Quebec's 100+ Languages
At CIT, we provide a wide range of translation and interpretation services for Quebec City’s diverse community.
CIT provides over 100 language solutions to help translate the benefits of technology into product offerings that meet your specific needs in both market-leading software products as well as highly specialized technical documentation systems. From interpreting live events or providing professional voiceover recordings on top quality equipment to translating documents from one language another, our team is committed not only helping you find exactly what you need when it comes to service but also ensuring every experience meets customer satisfaction goal rates through dedicated support before and after sales.
Two interpreting Formats
The interpreter is within a few feet of the speaker. The speaker directs their speech at their subject until finished. The interpreter then translates from recall what was said to the subject. The interpreter then reverses roles to translate back the subject's reply in the same manner. Here are some circumstances in which this approach is used:
- Focus Groups
- Press Interviews
- Verbal testimony
This approach can also be used for things like environmental protection, financial discussions, insurance claims and medical interviews, military conferences, parent teacher meetings, political asylum, clinical medicine, or assessments.
Simultaneous interpreting was developed by Edward Filene in 1925 with telephone communication in mind.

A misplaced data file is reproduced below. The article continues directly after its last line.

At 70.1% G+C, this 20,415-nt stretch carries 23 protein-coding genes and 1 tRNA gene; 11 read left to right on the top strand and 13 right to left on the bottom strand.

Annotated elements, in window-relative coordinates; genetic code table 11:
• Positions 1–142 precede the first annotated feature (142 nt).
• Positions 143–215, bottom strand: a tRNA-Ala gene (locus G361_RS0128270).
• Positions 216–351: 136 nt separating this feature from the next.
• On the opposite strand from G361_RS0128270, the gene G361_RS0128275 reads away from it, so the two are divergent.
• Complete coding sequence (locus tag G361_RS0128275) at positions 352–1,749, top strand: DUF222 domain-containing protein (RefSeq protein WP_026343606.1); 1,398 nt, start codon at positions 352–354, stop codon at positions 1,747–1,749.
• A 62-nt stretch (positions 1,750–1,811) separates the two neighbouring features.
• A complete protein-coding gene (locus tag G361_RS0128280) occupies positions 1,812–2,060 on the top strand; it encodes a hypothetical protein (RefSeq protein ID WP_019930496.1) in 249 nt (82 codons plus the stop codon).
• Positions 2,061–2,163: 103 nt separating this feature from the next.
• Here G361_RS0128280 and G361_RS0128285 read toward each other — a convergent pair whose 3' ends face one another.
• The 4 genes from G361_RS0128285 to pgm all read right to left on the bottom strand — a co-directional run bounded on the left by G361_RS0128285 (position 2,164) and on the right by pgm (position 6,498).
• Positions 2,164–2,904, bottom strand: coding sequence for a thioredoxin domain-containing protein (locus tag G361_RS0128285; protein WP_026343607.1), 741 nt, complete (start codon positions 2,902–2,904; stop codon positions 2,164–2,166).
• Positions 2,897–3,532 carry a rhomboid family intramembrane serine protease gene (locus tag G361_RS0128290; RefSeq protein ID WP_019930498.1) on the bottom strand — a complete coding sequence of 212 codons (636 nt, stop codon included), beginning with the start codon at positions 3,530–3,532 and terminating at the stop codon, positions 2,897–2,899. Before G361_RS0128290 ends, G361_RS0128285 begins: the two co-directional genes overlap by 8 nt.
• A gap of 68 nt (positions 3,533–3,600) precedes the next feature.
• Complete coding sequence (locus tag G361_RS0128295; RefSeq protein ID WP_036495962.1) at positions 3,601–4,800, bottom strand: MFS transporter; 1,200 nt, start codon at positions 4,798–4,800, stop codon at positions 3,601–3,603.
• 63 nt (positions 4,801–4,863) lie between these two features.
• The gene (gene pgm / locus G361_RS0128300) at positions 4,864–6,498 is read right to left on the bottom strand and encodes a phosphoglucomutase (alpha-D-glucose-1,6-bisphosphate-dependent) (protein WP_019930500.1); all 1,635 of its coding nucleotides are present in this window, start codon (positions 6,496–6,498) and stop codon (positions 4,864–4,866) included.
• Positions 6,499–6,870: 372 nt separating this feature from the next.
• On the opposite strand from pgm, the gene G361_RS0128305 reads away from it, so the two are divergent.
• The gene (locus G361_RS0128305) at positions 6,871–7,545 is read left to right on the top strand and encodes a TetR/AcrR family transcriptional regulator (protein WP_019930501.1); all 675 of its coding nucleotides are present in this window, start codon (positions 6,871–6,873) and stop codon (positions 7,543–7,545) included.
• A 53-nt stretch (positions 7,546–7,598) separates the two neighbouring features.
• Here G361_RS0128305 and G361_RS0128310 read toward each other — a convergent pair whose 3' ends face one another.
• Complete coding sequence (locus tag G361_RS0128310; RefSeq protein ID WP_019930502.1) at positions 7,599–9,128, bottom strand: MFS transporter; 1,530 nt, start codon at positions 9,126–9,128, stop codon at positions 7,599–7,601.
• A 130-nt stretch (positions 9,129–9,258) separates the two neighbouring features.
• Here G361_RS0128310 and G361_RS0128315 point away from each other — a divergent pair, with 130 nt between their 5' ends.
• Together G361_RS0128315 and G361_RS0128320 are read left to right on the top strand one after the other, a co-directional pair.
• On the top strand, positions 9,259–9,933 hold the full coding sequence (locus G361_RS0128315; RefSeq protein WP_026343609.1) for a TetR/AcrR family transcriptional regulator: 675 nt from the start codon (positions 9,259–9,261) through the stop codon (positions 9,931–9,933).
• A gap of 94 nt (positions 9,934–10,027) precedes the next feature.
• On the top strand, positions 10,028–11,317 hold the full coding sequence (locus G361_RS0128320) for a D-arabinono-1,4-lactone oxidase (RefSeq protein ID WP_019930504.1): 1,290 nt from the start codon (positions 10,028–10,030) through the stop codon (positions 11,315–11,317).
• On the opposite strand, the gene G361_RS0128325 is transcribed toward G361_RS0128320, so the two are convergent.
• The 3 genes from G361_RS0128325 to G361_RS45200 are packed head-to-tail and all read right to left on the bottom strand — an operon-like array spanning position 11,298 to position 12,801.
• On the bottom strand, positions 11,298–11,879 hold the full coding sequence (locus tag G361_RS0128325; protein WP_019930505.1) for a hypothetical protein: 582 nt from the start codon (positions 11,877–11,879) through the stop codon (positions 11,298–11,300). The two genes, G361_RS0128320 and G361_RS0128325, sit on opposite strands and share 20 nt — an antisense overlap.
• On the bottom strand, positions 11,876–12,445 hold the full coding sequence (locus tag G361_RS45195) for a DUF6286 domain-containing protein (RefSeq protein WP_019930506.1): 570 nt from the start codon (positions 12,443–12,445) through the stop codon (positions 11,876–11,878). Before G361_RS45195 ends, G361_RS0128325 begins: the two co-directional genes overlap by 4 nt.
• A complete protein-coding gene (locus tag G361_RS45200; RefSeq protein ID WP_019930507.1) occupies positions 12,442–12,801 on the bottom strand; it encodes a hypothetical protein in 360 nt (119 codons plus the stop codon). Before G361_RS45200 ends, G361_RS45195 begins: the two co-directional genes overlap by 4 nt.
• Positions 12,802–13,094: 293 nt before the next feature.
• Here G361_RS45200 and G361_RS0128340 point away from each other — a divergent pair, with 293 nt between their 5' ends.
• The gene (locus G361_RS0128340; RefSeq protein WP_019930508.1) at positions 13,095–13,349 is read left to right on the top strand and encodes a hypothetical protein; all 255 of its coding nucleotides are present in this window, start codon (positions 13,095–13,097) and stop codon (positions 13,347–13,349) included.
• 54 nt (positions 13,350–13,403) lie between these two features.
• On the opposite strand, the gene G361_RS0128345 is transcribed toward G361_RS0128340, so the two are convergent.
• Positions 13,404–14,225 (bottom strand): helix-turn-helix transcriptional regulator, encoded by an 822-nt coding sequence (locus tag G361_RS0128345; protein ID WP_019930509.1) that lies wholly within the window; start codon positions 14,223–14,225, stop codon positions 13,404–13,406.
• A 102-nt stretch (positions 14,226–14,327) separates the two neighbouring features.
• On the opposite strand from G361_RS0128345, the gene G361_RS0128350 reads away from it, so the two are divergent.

It's evolved to a point where it is now performed in the following manner. While the speaker relates their ideas, an interpreter sits in a soundproof booth and relays the interpreted message. They use a microphone to transmit the linguist’s interpretation to the audience’s headsets. The interpreter listens to the speaker, processes the words, and relays them concurrently. This manner of interpreting often takes place in larger settings then consecutive interpreting. Examples are:
- Conference events
- Diplomatic conferences
- Trade shows
Interpreters usually prepare prior to the event by reviewing the material. Despite this, the process can still prove extremely challenging. This method is best used for live events, as everything happens in real-time.
There are many different types of settings where an interpreting service may be needed including depositions, conferences, public meetings, conventions and lectures to name just a few. The most common situation that you will see them in is when someone does not speak your language for business reasons or because there was no time available beforehand to prepare translations before hand; however they also work with live television broadcasts which involve simultaneous translation done while talking over video footage or closed captioning such as during press briefings so audiences can follow along more easily.
French. English. More.
Translation and interpreting are important services in Quebec, especially for the French-speaking population living there. The French language is not recognized as an official language anywhere in Canada, but it is spoken by 54% of the entire Canadian population (CIA World Factbook).
Additionally, the city Montreal holds 8.1 million people alone (CIA World Factbook) and 1/3 of all Quebecers live there. While many immigrants to Canada do speak English or another common world language, they may also speak other languages that are less known throughout North America.
This becomes a problem when you need to access government services since these services must be available in both French and English under the Official Language Act. To translate one or more languages into either French or English, translators and interpreters are needed.